• Add ML and AI models using Azure Machine Learning
  • Stream transferring data from connected devices and compute logical analysis in real time using Azure Stream Analytics

Azure IoT Hub explanation

Read also - The non-primitive approach of Amazon: How AWS IoT meets IoT challenges

3. IoT Edge

Use cloud-based AI service from Azure to fully manage your cross-platform projects. The main point is that devices are always on regardless if cloud is enabled or not. Azure IoT device management automatically synchronizes with latest state of devices when they are connected to the cloud thus providing seamless functioning of any related solution.

The MS Azure IoT Edge consists of:

  • IoT Edge Modules — Containers that run Azure and 3rd-party services, custom code. Deploying those on the connected devices allows to run them locally.
  • IoT Edge Runtime — Controls the deployed modules at every device.
  • Cloud-based interface —UI for remote monitoring and management of devices.

Indeed, when monitoring and data collection run locally, handling analytics partially on the edge is really useful. This feature allows reacting on incoming data as well as making relevant decisions faster even with cloud disabled. Besides, the data transfers cost can be significantly reduced since data filtering occurs locally.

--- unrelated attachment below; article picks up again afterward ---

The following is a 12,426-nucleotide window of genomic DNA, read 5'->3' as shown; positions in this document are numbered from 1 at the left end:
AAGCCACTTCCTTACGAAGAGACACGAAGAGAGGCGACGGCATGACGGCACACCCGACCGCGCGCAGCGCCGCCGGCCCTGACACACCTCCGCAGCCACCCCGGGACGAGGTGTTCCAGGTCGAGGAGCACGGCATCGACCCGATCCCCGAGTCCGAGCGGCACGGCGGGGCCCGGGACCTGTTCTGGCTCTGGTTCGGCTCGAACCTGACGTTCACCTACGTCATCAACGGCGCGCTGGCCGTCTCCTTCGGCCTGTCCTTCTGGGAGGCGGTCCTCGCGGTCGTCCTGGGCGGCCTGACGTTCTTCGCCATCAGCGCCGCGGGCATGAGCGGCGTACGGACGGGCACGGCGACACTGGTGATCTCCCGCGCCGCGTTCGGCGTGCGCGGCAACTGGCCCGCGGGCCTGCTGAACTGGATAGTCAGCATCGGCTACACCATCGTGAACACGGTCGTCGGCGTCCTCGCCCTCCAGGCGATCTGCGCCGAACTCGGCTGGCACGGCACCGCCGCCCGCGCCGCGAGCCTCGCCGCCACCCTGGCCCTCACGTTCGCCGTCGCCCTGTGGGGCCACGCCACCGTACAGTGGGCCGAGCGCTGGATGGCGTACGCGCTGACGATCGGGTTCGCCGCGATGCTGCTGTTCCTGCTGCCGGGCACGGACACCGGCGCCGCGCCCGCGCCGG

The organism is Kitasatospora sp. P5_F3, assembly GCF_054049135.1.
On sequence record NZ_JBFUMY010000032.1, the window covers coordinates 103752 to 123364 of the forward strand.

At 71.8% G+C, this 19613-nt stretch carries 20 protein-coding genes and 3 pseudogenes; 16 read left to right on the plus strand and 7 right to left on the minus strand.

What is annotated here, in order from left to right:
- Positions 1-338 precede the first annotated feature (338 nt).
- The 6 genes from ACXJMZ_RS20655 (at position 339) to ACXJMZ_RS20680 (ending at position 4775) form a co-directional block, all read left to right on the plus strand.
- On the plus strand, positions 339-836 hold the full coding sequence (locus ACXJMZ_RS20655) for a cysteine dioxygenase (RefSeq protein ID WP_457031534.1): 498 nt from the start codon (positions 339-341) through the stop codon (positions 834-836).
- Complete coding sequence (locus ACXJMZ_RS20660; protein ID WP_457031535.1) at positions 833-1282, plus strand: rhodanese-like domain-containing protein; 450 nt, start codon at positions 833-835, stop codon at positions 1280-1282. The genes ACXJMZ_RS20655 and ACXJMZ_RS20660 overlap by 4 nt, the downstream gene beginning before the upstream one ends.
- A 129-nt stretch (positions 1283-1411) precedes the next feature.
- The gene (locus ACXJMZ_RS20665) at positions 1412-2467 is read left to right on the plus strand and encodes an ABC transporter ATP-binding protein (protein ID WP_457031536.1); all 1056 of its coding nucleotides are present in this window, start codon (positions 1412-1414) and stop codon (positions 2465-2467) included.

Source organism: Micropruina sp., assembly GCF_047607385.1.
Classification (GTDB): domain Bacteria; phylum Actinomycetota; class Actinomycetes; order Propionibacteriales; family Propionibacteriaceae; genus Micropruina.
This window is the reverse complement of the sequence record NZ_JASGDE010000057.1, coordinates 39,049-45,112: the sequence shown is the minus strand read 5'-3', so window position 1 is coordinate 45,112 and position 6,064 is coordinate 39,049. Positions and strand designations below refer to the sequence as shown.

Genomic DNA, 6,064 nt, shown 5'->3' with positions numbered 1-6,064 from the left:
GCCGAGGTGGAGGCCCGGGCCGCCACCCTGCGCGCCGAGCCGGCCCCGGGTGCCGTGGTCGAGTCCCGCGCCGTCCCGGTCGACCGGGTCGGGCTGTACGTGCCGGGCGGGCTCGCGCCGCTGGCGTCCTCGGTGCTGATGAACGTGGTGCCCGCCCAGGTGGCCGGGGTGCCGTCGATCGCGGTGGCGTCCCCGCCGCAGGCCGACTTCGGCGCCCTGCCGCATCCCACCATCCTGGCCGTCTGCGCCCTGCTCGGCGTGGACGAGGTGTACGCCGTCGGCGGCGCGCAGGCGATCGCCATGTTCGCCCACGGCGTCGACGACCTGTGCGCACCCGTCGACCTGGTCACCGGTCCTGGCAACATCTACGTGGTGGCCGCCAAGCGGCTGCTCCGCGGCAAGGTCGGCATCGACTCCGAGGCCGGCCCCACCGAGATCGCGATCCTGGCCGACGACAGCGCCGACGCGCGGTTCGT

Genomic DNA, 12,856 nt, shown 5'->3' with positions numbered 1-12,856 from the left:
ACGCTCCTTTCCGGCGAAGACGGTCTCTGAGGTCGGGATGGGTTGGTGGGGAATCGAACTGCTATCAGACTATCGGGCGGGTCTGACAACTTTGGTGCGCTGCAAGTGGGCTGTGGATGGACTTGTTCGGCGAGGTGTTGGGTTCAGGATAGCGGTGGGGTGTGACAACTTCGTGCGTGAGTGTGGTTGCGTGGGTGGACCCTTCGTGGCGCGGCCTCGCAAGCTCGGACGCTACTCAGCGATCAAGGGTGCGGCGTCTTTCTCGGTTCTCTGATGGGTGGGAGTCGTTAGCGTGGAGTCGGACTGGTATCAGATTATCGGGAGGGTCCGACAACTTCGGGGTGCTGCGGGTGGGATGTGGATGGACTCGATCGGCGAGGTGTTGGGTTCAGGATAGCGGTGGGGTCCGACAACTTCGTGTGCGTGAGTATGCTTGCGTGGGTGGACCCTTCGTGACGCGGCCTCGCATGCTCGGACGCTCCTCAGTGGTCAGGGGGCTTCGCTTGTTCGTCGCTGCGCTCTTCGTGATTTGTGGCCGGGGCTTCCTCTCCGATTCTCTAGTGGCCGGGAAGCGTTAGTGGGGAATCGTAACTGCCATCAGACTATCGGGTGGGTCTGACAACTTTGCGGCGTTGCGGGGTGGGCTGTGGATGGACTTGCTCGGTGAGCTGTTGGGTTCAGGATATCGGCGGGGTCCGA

4. IoT Central

Azure IoT Central Software-as-a-Service helps to build and manage any kind of IoT-based projects. At its core, any Azure IoT solution consist of:

  • A program that receives telemetry from and operates the devices.
  • A certain number of devices connected to the program on which a particular code runs.

Azure IoT Central helps create a new application (program) quickly. You can easily customize application to your requirements directly in browser.

4.1 MS IoT Central Roles

This service shares the operational authorizations between the following user roles:


Specifies what types of devices to connect. Sets up the program for Operators.


Runs the associated program.


Performs administrative tasks such as controlling users and their access level.

Device Developer

Creates code for running connected devices.

Using this hierarchy, a lot of mundane tasks can be simplified. For example, as a Builder, you can create templates for connecting devices to your program and reuse it for adding new similar devices.

4.2 Azure IoT Solution Accelerators

These accelerators imply a set of ready-to-deploy solutions for general scenarios such as remote monitoring, connection arrangements, and maintenance of devices. The deployment of solution accelerators encompasses all necessary services of a cloud infrastructure along with any related program code.

4.3 Remote Monitoring Accelerator

Useful for collecting telemetry from, and setting up management of, remote devices such as smart home climate control sensors and industrial sensors at assembly lines.

Using dashboard, you can track measurements from connected devices, set up new edge points, and update devices firmware.

4.4 Connected Factory Accelerator

Collecting and managing remote readings from industrial assets with OPC Unified Architecture interface via informative dashboard. The assets can include assembly stations and test areas on a factory production line.

4.5 Predictive Maintenance Accelerator